Monthly Archives: May 2018

Life after SCIO: alumna selected for prestigious internship

 

SCIO is delighted by the news that Michaelmas 2017/Hilary 2018 alumna, Carolyn Richards, has been selected for a prestigious summer internship as a research assistant at the Gopnik Cognitive Development Laboratory at UC Berkeley.

Expanding on her role in the laboratory, Carolyn writes: ‘During the internship, I will be working under a postdoctoral researcher on several experiments that are at different stages but that all focus on children’s cognitive development. The general focus of the lab is on how children develop cause and effect reasoning and how they learn from and about other people.’ Concerning her personal motivations and the learning opportunities that the internship will provide, she continues: ‘I am looking forward to getting experience with different stages of the research process, such as experimental design and data collection. I am excited to learn more about how children understand the world.’

As she reflects upon her time here in Oxford, Carolyn describes the past year as ‘an important step in learning how to learn, developing self-discipline, and discovering what is involved in academic life.’ All participants in the SCIO Scholars’ Semester in Oxford (SSO) programme are introduced to the Oxford tutorial system, which forms the central pillar of the University’s learning experience. It is a testament to the value of the tutorial system, and to the close working relationship developed between tutor and student, as the suggestion to apply for the internship was itself supplied by Dr Emily Burdett, Carolyn’s psychology tutor at SCIO. Dr Burdett notes that:
Carolyn was an excellent student. She was my student for the course Language and Cognition, and she has also been an RA for me, working on coding videos of children for a project looking at how children [...]

Life after SCIO: alumna wins academic prizes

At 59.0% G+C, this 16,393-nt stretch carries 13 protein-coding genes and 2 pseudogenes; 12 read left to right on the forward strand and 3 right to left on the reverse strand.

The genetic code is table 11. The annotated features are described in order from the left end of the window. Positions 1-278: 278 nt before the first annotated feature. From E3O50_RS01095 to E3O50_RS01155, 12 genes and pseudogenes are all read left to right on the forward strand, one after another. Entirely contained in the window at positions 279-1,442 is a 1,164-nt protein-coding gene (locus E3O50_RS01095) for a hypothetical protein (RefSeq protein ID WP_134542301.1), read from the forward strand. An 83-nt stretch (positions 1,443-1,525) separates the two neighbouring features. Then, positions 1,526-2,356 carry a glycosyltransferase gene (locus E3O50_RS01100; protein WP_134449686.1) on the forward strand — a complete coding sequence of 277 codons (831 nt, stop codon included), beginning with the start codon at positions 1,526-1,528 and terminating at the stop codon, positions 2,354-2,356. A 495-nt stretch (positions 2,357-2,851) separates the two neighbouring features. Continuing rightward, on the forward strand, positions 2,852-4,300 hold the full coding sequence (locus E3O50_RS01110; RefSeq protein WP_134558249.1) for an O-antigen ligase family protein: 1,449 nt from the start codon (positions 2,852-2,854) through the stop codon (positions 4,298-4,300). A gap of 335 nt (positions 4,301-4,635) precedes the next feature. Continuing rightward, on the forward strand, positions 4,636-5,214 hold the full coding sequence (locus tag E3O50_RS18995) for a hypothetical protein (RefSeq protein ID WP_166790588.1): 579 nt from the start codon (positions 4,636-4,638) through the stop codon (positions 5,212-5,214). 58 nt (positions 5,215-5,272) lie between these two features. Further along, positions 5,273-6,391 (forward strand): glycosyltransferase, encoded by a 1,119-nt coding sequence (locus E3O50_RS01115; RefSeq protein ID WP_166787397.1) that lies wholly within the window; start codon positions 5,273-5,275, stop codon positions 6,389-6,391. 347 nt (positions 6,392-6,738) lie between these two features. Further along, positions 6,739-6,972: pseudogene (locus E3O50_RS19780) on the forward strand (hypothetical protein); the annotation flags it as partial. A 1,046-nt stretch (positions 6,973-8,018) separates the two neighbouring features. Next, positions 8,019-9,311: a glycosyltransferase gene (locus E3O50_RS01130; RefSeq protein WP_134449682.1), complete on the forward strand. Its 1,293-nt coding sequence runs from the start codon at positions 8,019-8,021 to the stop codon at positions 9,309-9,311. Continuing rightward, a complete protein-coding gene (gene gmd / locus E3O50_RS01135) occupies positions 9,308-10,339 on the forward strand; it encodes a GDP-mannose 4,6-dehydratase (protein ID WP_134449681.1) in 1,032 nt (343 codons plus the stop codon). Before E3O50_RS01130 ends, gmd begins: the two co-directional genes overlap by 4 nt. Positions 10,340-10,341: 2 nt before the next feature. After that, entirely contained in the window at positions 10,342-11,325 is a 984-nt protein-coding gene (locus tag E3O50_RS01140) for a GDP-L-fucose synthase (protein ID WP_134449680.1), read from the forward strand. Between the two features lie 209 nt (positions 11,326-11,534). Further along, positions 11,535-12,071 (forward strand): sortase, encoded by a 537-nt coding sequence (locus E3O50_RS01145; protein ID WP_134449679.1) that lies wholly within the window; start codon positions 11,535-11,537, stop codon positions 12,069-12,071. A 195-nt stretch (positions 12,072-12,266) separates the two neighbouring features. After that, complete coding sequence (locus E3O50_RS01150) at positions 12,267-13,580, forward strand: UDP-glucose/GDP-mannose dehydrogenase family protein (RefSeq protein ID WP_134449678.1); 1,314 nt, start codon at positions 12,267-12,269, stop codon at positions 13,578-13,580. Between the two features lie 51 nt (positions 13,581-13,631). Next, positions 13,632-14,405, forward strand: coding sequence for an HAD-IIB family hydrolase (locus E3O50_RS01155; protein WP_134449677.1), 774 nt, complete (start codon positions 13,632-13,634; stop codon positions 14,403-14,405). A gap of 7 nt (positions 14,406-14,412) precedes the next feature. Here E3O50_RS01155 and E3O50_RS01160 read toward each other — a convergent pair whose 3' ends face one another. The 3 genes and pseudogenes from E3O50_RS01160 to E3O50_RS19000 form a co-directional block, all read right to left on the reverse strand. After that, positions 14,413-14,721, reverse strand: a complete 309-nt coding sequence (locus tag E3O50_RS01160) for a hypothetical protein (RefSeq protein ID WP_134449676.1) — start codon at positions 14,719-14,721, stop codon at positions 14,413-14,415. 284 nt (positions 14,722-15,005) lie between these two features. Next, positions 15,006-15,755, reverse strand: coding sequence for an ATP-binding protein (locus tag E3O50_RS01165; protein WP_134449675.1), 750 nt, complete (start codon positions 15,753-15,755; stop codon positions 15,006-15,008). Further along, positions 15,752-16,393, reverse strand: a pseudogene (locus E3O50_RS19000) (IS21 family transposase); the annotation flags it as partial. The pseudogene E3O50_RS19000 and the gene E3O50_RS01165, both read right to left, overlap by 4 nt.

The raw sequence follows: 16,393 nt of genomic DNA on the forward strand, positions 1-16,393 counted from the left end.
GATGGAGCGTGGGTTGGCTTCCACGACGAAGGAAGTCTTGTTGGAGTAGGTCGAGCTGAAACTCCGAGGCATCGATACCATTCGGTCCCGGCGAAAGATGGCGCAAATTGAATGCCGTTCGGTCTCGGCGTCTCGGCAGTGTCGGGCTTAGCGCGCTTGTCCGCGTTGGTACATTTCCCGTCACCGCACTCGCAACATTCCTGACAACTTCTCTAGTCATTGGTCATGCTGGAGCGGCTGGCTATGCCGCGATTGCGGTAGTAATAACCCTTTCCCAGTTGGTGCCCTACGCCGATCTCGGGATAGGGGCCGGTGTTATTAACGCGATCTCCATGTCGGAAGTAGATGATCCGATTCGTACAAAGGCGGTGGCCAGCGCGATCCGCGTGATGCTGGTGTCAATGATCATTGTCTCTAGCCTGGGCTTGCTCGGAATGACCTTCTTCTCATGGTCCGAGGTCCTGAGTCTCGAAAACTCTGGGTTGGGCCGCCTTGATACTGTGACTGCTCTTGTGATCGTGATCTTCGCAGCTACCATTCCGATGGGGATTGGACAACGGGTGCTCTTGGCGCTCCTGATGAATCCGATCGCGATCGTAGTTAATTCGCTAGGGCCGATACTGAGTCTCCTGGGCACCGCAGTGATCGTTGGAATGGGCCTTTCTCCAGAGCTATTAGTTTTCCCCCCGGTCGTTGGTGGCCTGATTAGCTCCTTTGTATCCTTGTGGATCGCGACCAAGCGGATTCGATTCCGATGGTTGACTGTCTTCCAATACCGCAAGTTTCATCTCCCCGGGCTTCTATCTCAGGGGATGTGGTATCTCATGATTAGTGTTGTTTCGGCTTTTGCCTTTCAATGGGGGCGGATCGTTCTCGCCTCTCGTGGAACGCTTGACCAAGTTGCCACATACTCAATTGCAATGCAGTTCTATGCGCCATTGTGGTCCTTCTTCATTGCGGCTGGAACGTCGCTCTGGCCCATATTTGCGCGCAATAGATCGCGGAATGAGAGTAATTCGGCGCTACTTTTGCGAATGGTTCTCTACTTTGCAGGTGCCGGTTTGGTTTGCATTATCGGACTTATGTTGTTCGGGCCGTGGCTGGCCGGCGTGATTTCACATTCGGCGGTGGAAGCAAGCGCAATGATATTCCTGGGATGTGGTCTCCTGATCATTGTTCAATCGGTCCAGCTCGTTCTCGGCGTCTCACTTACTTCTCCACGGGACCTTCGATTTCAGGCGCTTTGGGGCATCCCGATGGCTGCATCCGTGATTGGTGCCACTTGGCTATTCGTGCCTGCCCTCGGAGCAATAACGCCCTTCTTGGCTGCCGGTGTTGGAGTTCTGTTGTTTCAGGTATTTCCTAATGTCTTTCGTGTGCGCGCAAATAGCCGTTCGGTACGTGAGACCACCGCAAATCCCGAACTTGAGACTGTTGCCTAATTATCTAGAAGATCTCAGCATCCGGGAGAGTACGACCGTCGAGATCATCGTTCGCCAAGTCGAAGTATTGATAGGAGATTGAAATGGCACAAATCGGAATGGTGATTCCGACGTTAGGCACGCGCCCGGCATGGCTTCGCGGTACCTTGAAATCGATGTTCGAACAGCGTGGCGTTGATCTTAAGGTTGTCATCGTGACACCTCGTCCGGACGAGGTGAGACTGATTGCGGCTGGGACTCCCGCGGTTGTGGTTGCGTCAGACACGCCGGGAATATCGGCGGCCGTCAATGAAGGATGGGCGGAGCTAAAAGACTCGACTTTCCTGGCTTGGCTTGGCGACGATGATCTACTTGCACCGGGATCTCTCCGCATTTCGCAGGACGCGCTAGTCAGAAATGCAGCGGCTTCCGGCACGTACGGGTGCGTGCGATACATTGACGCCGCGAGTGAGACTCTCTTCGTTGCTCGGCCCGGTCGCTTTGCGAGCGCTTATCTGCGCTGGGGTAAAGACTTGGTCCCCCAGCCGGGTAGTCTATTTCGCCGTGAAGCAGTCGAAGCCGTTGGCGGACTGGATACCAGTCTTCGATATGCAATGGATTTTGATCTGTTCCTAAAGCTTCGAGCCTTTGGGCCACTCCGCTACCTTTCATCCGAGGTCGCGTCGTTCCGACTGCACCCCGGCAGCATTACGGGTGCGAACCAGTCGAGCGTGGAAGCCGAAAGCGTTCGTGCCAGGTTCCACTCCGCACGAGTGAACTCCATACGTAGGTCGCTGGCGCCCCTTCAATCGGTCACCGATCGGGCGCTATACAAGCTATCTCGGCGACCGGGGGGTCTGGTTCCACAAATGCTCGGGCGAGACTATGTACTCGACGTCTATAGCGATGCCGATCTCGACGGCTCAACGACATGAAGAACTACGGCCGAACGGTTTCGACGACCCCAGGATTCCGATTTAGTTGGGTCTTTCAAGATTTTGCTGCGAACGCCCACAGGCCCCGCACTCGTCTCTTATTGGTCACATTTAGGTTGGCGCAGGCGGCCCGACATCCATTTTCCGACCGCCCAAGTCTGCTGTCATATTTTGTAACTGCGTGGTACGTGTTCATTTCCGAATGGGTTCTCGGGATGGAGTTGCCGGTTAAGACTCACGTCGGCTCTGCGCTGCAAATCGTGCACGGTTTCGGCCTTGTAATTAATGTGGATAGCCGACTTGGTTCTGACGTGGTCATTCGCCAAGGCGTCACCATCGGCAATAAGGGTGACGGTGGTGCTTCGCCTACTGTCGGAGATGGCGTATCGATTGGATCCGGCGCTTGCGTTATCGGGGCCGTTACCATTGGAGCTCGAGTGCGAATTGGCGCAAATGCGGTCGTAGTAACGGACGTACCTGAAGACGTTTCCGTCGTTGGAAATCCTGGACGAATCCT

SCIO is delighted that alumna Rachel Sakrisson (Michaelmas Term 2017), an undergraduate at Palm Beach Atlantic University, has recently received two essay prizes.

Rachel has been awarded first place in the category of British literature at the Sigma Tau Delta International Honors Society Conference. Her prize-winning essay, written in response to a general question concerning the language used by the two principal male characters in Shakespeare’s Othello, was titled: ‘Iago, Othello, and the languages of passivity and activity’. Rachel writes that her work was ‘directly inspired by conversations about linguistics during [her] tutorials’ at Oxford. She continues:
The answer to this question seems fairly obvious: they speak the English language. However, Dr Thorpe pushed me to look beyond word-level meaning and analyze the underlying purpose of language. In doing so, I discovered that Iago and Othello have differing definitions of language (for Iago, this function is intrigue, whereas for Othello, this function is for truth).
Rachel writes of her time at SCIO that it ‘gave [her] greater understanding of the truth that there are multiple ways of thinking about literature.’ She offers the further reflection that:
Prior to SCIO, I knew that literary analysis is founded on differing opinions, but being surrounded by students from varying backgrounds gave me first hand experience of this truth. In addition to thought-provoking conversations during tutorials, the community at The Vines encouraged valuable conversations to continue outside of tutorials — at the dinner table, at tea-time, or during midnight study sessions. These conversations were always lively and interesting because they were founded on differing opinions, backgrounds, and the same interest in knowledge.
Also an awardee of the de Jager prize, offered by SCIO in recognition of outstanding scholarly work [...]